Practical implications

In view of the ongoing uncertainty, with the crisis extending over longer budget and financial reporting periods, a Spending Review is becoming ever more necessary for better planning, without limiting, however, the budget flexibilities that have proven so useful for rapid government responses. Moreover, the government should continue its accounting reforms post COVID-19 so that improved accountability and audit can contribute to enhanced future financial resilience.

Originality/value

This is the first paper to apply Foucault's notion of apparatuses of security to an analysis of government accounting and accountability practices.

Details

Accounting, Auditing & Accountability Journal, vol. 34 no. 6
Type: Research Article
ISSN: 0951-3574

Keywords

Article
Publication date: 16 March 2018

Thomas Ahrens, Laurence Ferry and Rihab Khalifa

This paper aims to trace the hybridising of financial and service expertise in English local authority budget control to provide a more comprehensive understanding of the…

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Abstract

Purpose

This paper aims to trace the hybridising of financial and service expertise in English local authority budget control to provide a more comprehensive understanding of the contexts that gave rise to hybridisation than do previous accountability research frameworks.

Design/methodology/approach

Using practice theory, this paper interprets the findings from a field study of Newcastle City Council and a review of relevant local authority regulation for England, stretching back to the 1980s.

Findings

The hybridisation of financial and service expertise has entailed major changes to the practices on which local authority management depends, fuelled by a changing societal role of local authorities. Frequently, local authorities are no longer providers of public services but enablers who purchase services and manage arms-length contracts. This paper identifies some of the ways in which three structural elements that underpin local authority management practices have evolved to give rise to novel practices.

Research limitations/implications

Even though this paper’s research into changing regulatory frameworks, rules and evolving local authority financial practices is based on institutional changes in England since the 1980s, the fieldwork element which fleshes out certain implications for local authority practices has focused on Newcastle City Council. Future research could fruitfully examine these issues in other local authorities.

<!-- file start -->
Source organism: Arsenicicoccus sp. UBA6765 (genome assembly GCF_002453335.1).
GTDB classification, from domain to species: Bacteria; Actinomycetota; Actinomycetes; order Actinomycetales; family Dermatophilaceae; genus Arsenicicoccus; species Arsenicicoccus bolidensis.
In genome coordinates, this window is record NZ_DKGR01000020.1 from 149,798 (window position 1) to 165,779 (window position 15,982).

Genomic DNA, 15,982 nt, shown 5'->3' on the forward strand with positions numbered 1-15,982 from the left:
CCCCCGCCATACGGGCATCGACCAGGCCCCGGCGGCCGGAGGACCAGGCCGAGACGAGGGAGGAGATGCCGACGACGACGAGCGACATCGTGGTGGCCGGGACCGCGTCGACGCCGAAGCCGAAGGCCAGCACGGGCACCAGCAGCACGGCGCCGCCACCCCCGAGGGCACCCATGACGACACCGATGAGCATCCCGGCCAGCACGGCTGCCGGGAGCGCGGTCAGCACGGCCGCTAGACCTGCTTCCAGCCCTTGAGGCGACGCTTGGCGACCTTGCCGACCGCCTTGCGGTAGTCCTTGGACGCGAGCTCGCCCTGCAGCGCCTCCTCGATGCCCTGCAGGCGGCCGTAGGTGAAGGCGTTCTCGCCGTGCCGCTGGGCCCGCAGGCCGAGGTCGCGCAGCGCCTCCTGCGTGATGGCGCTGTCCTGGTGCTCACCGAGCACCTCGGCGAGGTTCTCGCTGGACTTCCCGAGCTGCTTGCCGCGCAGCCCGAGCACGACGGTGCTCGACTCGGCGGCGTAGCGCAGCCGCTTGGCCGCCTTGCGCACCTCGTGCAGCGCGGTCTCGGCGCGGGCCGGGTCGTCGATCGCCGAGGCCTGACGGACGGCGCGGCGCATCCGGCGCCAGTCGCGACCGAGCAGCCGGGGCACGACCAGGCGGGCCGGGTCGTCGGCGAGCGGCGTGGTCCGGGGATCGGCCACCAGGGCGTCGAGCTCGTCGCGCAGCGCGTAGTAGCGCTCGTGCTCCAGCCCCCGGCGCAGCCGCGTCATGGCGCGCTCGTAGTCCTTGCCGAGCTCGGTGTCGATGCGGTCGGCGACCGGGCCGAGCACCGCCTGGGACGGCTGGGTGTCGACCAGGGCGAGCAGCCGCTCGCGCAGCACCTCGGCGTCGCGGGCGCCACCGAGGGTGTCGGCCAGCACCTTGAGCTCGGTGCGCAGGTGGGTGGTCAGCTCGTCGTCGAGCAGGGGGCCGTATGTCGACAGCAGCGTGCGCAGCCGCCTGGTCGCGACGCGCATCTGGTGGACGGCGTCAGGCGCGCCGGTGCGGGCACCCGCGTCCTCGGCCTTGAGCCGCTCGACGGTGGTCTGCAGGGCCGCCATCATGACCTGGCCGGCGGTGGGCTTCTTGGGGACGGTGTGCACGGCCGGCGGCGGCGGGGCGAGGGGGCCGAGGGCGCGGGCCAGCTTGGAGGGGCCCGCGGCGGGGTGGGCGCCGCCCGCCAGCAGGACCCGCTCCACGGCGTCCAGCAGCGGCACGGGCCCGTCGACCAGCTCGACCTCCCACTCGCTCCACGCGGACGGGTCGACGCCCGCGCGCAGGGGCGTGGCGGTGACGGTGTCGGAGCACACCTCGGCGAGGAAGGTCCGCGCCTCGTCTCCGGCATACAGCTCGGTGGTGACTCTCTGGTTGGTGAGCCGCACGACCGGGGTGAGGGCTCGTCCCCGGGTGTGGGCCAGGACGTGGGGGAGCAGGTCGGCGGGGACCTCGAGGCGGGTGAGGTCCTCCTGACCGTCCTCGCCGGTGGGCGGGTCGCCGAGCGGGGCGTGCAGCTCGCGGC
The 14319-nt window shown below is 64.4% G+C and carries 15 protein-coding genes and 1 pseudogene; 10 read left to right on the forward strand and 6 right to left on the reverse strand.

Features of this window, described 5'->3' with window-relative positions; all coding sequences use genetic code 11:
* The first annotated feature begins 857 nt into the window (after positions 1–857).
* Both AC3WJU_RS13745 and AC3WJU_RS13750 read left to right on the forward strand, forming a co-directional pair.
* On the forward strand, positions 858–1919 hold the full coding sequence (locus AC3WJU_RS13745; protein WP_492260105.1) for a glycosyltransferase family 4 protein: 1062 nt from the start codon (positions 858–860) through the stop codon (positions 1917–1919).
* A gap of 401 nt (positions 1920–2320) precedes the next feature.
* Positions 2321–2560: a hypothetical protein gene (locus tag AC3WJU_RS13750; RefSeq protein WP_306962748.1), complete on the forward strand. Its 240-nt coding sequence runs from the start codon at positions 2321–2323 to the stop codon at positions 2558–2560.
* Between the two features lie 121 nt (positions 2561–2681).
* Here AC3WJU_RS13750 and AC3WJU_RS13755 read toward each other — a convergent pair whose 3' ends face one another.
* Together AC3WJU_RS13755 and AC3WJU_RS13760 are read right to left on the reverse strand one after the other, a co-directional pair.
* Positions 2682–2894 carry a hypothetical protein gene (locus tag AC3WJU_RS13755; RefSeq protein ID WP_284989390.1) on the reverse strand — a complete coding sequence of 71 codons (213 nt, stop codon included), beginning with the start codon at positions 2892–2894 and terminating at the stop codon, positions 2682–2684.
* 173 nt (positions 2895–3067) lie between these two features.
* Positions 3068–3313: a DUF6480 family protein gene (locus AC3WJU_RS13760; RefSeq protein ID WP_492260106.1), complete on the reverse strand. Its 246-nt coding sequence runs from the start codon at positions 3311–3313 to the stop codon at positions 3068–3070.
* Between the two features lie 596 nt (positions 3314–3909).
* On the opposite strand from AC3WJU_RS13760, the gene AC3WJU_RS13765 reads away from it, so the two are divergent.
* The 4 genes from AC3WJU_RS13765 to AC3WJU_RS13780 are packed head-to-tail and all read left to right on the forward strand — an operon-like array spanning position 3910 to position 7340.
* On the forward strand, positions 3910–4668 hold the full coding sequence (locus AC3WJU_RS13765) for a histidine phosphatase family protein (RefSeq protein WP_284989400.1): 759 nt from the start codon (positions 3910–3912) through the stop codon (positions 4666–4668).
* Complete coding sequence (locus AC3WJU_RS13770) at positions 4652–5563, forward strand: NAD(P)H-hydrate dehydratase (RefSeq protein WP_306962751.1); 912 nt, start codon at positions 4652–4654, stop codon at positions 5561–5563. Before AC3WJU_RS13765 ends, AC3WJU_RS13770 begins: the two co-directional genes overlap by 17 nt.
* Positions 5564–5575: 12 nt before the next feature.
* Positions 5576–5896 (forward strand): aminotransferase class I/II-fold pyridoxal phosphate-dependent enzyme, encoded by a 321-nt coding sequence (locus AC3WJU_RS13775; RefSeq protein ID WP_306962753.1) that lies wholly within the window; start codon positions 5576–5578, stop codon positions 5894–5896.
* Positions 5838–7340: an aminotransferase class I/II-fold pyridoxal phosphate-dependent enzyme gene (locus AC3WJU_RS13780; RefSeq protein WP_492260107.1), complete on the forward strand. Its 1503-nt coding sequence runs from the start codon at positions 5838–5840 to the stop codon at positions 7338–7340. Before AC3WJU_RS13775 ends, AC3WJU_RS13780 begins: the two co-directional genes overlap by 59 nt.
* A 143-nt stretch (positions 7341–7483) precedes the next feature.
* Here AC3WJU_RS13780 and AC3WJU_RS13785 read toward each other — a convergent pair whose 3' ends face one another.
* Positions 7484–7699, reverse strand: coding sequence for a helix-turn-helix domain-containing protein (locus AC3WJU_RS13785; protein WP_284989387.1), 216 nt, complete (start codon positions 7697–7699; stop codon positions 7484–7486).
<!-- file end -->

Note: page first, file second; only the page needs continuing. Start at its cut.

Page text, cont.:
Practical implications

The hybridisation of financial and service expertise has contributed to reshaping local government beyond the rules that are put in place for regulating the sector by giving rise to new practices. Recent key developments include new service delivery arrangements, for example, through council-owned subsidiaries or third-sector organisations. It is important that, in an austerity context, new risks to “off the books” service quality is matched by new control and audit arrangements. Moreover, the professional bodies that service local government should recognise the new forms of hybridisation of finance and service expertise and ensure arrangements for the changing skill sets of those involved in service provision.

Originality/value

This is the first paper to analyse the emergence of hybrid financial expertise in the public sector with reference to distinct structural elements of the relevant practices.

Details

Qualitative Research in Accounting & Management, vol. 15 no. 3
Type: Research Article
ISSN: 1176-6093

Keywords

Article
Publication date: 30 September 2022

Thomas Ahrens and Laurence Ferry

This study is concerned with the institutional value dimension in recent accounting research into hybrids and hybridity. Such research has been cognitively oriented and…

Abstract

Purpose

This study is concerned with the institutional value dimension in recent accounting research into hybrids and hybridity. Such research has been cognitively oriented and neglected the affective and emotional qualities of the values in which institutions are grounded. This study assumes that organisational members use accounting for instrumental reasons conditioned by objective facts. This study aims to offer new impetus to this literature by taking seriously the nature of institutional value.

Design/methodology/approach

Essay combined with discussion of published work.

Findings

Cognitive misinterpretations of institutional value underplay the force of institutions. One acts upon these not as a matter of cognitive choice but because of beliefs in deeply held values. In the extreme, the value possesses the actor not vice versa. However, because institutional values are ideal and abstract, they can never be fully and incontrovertibly achieved in practice. Certain practices, such as accounting, can come to stand in for the pursuit of the institutional value. In particular contexts, practicing accounting can come to be regarded as pursing institutional values, which makes it an institutional object.

Originality/value

The explication of accounting as an institutional object can show the potential significance of accounting for institutional values, including hybrid values.

Details

Qualitative Research in Accounting & Management, vol. ahead-of-print no. ahead-of-print
Type: Research Article
ISSN: 1176-6093

Keywords